Entrepreneurs are opening co-working spaces, vintage stores and art galleries. They are starting swimwear lines, producing films, providing bikes for the homeless and painting murals in public places.
“I always wanted to have my own restaurant and now I am chasing my dream,” says Tony Sawyer of Bob’s Downtown Diner. “I see the vision Mobile wants to create and where it wants to be in the next 20 years and I want to be a part of that. I want to carve my little niche right here on the corner of fat and happy.”
New names are going up as the boards are coming down. The Merry Widow, The Noble South, Dauphin’s, Von’s, Dumbwaiter, Delfina, Sai Shai, and five. Urban Stiles and Backflash Antiques.
Downtown is now a place where people live and play. Ice skating, pole vaulting, exercise classes, art walks, holiday events and music fill the parks and streets in different seasons. Saturday mornings are runs and bike rides through Bankhead Tunnel.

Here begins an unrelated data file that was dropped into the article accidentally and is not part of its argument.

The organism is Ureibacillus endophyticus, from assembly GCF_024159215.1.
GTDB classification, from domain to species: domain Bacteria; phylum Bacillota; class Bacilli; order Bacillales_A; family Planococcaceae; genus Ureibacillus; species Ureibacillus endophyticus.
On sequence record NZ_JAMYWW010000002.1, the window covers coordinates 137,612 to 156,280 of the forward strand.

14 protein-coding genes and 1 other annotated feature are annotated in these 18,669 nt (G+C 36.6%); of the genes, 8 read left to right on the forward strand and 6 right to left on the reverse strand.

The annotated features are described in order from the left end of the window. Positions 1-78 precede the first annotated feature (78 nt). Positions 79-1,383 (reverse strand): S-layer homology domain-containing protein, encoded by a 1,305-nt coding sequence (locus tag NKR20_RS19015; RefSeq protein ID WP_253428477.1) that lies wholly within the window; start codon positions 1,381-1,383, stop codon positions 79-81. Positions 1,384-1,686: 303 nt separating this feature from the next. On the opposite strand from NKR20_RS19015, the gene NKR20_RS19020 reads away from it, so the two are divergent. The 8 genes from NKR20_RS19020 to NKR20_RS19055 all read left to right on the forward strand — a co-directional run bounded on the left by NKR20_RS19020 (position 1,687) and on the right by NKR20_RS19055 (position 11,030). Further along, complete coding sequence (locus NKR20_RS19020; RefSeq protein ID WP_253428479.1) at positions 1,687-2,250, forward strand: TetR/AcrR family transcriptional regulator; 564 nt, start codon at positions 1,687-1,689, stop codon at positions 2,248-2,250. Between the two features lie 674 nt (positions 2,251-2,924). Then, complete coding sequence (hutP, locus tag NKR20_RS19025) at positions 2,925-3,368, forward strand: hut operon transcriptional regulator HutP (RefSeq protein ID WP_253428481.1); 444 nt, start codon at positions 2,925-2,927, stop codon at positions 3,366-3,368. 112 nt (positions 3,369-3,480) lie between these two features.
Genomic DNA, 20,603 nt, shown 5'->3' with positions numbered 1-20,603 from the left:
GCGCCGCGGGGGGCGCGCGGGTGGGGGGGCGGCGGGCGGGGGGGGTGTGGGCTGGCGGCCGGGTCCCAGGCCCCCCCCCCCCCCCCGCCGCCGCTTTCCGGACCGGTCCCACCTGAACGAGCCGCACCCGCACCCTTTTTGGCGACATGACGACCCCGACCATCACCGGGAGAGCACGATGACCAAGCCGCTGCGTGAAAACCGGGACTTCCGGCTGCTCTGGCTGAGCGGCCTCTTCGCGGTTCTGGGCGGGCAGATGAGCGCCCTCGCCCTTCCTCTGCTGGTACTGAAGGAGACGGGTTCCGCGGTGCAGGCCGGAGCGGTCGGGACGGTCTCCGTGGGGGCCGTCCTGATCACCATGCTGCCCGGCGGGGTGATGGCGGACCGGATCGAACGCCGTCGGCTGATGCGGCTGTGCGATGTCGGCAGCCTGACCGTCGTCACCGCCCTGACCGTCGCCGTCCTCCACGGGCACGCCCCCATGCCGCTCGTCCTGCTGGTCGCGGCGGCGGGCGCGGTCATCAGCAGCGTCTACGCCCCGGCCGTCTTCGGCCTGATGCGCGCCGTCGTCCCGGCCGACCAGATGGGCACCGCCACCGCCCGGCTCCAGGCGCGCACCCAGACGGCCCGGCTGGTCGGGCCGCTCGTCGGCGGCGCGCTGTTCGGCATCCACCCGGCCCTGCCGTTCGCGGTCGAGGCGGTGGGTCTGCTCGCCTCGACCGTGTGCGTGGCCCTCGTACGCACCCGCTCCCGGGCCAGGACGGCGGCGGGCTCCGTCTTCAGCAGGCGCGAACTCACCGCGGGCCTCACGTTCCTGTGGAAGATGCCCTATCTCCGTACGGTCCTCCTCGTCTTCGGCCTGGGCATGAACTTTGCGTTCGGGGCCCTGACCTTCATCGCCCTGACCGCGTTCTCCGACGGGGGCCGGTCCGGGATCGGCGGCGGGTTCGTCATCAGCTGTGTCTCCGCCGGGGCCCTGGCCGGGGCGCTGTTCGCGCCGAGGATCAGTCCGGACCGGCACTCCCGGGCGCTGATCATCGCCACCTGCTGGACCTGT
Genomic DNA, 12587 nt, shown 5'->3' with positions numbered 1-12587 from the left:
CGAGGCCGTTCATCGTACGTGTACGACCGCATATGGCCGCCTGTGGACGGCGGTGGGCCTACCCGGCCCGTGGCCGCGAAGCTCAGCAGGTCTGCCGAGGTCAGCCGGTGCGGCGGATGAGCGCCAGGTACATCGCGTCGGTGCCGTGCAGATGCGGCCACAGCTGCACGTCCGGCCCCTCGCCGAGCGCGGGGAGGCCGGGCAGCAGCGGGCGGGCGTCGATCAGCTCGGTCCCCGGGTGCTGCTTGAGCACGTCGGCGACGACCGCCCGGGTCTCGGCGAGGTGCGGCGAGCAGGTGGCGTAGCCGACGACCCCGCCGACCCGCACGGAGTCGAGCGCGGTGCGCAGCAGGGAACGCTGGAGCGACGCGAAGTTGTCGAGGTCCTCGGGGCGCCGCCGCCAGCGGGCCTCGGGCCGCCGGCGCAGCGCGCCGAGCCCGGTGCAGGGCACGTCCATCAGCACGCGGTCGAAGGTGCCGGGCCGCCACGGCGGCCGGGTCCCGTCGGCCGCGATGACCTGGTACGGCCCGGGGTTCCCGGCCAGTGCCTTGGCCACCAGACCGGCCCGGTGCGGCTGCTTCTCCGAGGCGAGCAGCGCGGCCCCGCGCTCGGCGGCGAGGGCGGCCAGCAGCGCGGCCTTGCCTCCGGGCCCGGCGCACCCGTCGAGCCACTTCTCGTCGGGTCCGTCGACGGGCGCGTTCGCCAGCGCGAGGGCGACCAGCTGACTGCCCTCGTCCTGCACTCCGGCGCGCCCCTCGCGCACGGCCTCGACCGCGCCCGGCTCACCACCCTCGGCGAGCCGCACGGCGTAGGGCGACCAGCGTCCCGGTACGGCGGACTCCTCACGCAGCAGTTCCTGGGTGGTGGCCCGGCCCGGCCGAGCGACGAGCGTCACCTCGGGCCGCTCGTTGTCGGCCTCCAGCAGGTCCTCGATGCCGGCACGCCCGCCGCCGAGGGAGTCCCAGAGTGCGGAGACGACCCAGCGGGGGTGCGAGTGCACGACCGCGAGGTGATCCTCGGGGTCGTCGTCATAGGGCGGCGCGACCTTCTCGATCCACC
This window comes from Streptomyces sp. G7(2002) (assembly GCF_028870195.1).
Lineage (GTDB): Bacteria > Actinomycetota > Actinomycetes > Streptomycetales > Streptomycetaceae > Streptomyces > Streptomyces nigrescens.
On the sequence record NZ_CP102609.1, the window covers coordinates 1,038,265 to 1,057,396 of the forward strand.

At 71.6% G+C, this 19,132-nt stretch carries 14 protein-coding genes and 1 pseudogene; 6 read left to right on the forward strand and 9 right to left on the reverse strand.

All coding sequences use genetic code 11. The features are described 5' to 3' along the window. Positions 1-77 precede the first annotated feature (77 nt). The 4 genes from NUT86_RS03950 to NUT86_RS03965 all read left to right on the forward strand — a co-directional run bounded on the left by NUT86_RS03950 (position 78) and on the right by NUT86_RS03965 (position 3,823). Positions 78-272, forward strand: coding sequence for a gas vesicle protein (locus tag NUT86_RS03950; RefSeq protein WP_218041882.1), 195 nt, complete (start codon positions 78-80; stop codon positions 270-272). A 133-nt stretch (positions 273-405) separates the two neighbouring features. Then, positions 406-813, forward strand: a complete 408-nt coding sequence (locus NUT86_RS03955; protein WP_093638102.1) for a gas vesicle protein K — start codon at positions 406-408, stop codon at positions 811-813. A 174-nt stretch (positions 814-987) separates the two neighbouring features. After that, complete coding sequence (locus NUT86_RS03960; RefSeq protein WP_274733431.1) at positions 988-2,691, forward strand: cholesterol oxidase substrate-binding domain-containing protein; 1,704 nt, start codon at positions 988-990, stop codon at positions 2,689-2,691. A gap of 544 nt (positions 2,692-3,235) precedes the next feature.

Mobile is a city of potential — not untouchable, impossible, unreachable potential, but potential that is electric and alive. Potential so strong it haunts you with visions of what could be, and the visions from yesterday are becoming realities today.
Airbus is delivering planes made in Mobile. Cruise ships are returning and duck boat tours float past a shipyard making the fastest ships in the Navy. A new Mardi Gras Park and a redesigned Water Street will soon connect the waterfront with downtown.
A new generation of artists is coming together in galleries and on street corners and redefining art in Mobile. From sculptures and paintings to folk art and murals, they are changing the city’s image and how we see ourselves.